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About Marionberries

What Is a Marionberry?


About Marionberries


Photo © Molly Watson

"Marionberries Are Here!" shout the signs. Offerings of marionberry shakes, pies, tarts, ice creams, sorbets, salads, and more litter menus across the state of Oregon come July and August. Tables at farmers markets get covered with baskets of the shiny blue-black berries. Smart shoppers order flats of these juicy berries to freeze and otherwise keep past the all-too-brief season. Marionberry season is serious business in the Pacific Northwest.

The marionberry is the queen of blackberries with a complex and rich earthy flavor that skirts that edge of bitterness found in many blackberries. Many tasters find a similarity between marionberries and the rich earthy juiciness of Cabernet grapes. It is sweeter and juicier than the Evergreen blackberries found in wild brambles up and down the West Coast. It is a medium-sized blackberry that ranges in color from very dark red to true black. It is grown exclusively in Oregon, where it is prized above other blackberries. In Oregon, marionberries are always labelled as marionberries or their more formal name, marion blackberries.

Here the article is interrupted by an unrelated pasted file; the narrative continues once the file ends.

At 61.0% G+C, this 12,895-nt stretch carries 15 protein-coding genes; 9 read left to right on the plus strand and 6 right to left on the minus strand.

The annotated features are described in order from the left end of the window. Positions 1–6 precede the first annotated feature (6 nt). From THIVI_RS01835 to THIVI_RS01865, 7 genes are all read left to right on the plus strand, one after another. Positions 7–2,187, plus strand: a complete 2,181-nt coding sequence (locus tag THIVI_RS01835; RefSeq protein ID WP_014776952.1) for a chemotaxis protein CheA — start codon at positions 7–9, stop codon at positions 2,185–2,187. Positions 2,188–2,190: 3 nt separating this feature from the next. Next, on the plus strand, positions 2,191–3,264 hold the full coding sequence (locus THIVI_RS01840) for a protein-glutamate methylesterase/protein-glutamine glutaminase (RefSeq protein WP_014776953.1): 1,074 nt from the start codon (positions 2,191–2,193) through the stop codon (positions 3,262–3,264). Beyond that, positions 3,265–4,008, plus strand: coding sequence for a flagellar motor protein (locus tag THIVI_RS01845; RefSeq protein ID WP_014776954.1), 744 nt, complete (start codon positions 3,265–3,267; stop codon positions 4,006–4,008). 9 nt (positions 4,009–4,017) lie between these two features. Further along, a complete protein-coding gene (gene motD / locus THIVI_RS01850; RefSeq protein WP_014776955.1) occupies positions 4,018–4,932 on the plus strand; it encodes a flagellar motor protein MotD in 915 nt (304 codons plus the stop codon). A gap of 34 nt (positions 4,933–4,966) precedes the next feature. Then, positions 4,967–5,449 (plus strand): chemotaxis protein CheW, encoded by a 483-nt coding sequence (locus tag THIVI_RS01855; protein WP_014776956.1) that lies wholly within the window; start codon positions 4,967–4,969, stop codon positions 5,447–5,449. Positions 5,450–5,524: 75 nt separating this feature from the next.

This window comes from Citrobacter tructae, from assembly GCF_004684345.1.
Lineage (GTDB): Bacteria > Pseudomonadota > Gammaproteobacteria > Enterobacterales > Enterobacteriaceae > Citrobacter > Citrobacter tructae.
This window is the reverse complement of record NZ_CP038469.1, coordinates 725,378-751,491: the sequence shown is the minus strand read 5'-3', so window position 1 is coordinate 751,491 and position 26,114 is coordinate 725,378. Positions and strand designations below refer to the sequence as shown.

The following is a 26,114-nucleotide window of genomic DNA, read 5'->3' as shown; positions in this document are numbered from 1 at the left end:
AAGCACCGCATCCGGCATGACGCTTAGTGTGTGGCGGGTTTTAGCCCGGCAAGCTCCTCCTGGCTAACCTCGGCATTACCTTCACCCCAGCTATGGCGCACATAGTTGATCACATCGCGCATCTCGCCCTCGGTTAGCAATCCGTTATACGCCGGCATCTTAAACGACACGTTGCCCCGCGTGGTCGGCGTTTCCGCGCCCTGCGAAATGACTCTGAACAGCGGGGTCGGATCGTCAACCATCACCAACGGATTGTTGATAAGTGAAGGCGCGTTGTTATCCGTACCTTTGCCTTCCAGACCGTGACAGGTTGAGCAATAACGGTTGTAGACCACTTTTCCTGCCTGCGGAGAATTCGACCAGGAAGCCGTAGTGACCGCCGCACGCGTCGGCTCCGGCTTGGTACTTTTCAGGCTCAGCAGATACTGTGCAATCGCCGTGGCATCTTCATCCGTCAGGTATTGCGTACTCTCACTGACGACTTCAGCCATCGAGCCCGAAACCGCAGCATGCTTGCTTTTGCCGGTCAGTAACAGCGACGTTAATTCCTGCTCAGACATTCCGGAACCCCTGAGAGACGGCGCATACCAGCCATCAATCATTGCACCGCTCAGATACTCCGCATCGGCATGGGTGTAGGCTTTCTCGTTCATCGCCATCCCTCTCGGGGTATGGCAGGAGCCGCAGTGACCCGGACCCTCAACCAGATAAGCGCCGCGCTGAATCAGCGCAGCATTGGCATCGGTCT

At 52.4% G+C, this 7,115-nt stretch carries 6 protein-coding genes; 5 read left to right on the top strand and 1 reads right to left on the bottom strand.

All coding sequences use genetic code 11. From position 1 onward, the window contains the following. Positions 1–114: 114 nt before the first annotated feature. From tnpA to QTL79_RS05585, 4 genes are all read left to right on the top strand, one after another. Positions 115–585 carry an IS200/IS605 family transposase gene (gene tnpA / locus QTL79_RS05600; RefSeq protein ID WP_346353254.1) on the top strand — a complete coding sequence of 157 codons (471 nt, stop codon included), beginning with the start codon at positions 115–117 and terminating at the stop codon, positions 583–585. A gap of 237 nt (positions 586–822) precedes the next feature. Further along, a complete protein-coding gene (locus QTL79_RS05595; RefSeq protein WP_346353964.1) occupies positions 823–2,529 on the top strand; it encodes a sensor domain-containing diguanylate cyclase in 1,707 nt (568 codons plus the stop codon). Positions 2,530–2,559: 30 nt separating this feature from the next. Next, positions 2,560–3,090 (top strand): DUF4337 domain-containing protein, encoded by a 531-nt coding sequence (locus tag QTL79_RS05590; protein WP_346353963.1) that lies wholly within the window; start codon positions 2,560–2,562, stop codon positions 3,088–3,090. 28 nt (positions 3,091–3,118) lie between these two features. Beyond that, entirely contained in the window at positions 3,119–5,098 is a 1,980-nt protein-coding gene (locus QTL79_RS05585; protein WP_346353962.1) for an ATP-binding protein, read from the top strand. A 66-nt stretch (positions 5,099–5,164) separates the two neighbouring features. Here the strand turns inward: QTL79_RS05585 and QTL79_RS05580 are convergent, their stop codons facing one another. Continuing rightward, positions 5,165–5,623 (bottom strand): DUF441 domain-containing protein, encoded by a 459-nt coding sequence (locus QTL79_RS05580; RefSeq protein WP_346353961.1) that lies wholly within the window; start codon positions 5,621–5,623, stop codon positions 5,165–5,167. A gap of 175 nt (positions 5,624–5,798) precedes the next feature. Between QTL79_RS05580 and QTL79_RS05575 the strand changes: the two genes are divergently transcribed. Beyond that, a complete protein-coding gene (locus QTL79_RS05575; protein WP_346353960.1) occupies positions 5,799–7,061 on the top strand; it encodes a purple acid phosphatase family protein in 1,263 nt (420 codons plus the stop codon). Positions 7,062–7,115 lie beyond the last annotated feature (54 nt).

The marionberry was developed at Oregon State University in 1945 by crossing a Chehalem blackberry (a berry with native blackberry, Loganberry, and raspberry in its background) with a Olallieberry (itself a blackberry cross) and named after Marion county in Oregon. They were first brought to market in 1956. Marionberries are still held up as the blackberry to beat by berry breeders.

Marionberries, especially the darker colored ones, are beautifully glossy. Look for bright, plump berries without blemishes, mold, or sogginess if you're lucky enough to find fresh marionberries for sale.

Fresh marionberries are in season from mid-July to mid-August. Frozen marionberries are available year-round and work beautifully in baked goods like this Blackberry Cobbler or a Hazelnut Blackberry Crisp. Freezing your own marionberries is easy: simply rinse and pat berries dry, spread them on a baking sheet and pop them in the freezer, after about an hour they should be frozen through and ready to transfer to a sealable plastic bag or other sealed container and kept in the freezer for months (find stand-alone directions for freezing berries.

Like all blackberries, marionberries are high in antioxidants (vitamin C, gallic acid, and rutin in partiuclar), as well as containing phytochemicals like ellagic acid and anthocyanins. Berries are also an excellent source of fiber (1/2 cup berries has as much fiber as 3/4 cup of brown rice – go figure!).

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